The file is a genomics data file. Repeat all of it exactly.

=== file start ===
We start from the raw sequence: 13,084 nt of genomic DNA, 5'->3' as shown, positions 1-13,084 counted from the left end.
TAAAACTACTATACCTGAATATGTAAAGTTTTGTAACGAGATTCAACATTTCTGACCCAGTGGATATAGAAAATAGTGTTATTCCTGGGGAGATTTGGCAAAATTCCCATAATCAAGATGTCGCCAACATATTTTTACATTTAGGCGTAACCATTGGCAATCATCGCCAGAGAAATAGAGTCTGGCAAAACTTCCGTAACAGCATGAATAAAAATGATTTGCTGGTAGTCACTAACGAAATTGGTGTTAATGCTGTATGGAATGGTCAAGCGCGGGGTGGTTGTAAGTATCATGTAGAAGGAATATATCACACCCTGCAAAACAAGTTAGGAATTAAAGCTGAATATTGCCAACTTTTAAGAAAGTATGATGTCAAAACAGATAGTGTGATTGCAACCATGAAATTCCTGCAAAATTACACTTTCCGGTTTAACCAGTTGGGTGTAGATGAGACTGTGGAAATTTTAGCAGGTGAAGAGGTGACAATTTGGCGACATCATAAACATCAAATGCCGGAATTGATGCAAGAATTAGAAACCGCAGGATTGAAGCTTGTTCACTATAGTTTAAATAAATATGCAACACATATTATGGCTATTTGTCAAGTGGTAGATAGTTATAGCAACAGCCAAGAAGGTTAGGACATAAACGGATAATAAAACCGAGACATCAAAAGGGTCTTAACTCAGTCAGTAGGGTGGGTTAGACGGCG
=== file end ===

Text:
We start from the raw sequence: 13,084 nt of genomic DNA, 5'->3' as shown, positions 1-13,084 counted from the left end.
TAAAACTACTATACCTGAATATGTAAAGTTTTGTAACGAGATTCAACATTTCTGACCCAGTGGATATAGAAAATAGTGTTATTCCTGGGGAGATTTGGCAAAATTCCCATAATCAAGATGTCGCCAACATATTTTTACATTTAGGCGTAACCATTGGCAATCATCGCCAGAGAAATAGAGTCTGGCAAAACTTCCGTAACAGCATGAATAAAAATGATTTGCTGGTAGTCACTAACGAAATTGGTGTTAATGCTGTATGGAATGGTCAAGCGCGGGGTGGTTGTAAGTATCATGTAGAAGGAATATATCACACCCTGCAAAACAAGTTAGGAATTAAAGCTGAATATTGCCAACTTTTAAGAAAGTATGATGTCAAAACAGATAGTGTGATTGCAACCATGAAATTCCTGCAAAATTACACTTTCCGGTTTAACCAGTTGGGTGTAGATGAGACTGTGGAAATTTTAGCAGGTGAAGAGGTGACAATTTGGCGACATCATAAACATCAAATGCCGGAATTGATGCAAGAATTAGAAACCGCAGGATTGAAGCTTGTTCACTATAGTTTAAATAAATATGCAACACATATTATGGCTATTTGTCAAGTGGTAGATAGTTATAGCAACAGCCAAGAAGGTTAGGACATAAACGGATAATAAAACCGAGACATCAAAAGGGTCTTAACTCAGTCAGTAGGGTGGGTTAGACGGCG